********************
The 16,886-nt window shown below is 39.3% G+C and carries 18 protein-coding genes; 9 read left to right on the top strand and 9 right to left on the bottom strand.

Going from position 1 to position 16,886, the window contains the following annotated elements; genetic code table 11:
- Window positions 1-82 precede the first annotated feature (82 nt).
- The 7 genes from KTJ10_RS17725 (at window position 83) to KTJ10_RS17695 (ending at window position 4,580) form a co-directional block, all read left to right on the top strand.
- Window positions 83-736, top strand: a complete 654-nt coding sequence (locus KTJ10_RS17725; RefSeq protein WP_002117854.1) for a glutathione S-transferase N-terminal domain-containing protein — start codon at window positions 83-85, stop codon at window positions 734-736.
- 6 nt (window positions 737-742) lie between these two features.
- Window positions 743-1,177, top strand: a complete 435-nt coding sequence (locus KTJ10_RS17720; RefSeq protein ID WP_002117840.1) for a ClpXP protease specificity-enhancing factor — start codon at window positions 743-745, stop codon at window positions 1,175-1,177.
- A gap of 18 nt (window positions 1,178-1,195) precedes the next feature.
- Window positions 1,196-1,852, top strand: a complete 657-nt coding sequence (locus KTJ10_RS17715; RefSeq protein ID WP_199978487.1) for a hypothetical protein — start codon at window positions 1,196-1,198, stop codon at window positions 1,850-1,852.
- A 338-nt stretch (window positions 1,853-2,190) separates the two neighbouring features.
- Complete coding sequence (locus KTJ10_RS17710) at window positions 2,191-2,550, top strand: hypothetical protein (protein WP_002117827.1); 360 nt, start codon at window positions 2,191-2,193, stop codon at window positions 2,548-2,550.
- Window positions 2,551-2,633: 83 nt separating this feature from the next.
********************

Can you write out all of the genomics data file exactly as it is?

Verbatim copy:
The 16,886-nt window shown below is 39.3% G+C and carries 18 protein-coding genes; 9 read left to right on the top strand and 9 right to left on the bottom strand.

Going from position 1 to position 16,886, the window contains the following annotated elements; genetic code table 11:
- Window positions 1-82 precede the first annotated feature (82 nt).
- The 7 genes from KTJ10_RS17725 (at window position 83) to KTJ10_RS17695 (ending at window position 4,580) form a co-directional block, all read left to right on the top strand.
- Window positions 83-736, top strand: a complete 654-nt coding sequence (locus KTJ10_RS17725; RefSeq protein WP_002117854.1) for a glutathione S-transferase N-terminal domain-containing protein — start codon at window positions 83-85, stop codon at window positions 734-736.
- 6 nt (window positions 737-742) lie between these two features.
- Window positions 743-1,177, top strand: a complete 435-nt coding sequence (locus KTJ10_RS17720; RefSeq protein ID WP_002117840.1) for a ClpXP protease specificity-enhancing factor — start codon at window positions 743-745, stop codon at window positions 1,175-1,177.
- A gap of 18 nt (window positions 1,178-1,195) precedes the next feature.
- Window positions 1,196-1,852, top strand: a complete 657-nt coding sequence (locus KTJ10_RS17715; RefSeq protein ID WP_199978487.1) for a hypothetical protein — start codon at window positions 1,196-1,198, stop codon at window positions 1,850-1,852.
- A 338-nt stretch (window positions 1,853-2,190) separates the two neighbouring features.
- Complete coding sequence (locus KTJ10_RS17710) at window positions 2,191-2,550, top strand: hypothetical protein (protein WP_002117827.1); 360 nt, start codon at window positions 2,191-2,193, stop codon at window positions 2,548-2,550.
- Window positions 2,551-2,633: 83 nt separating this feature from the next.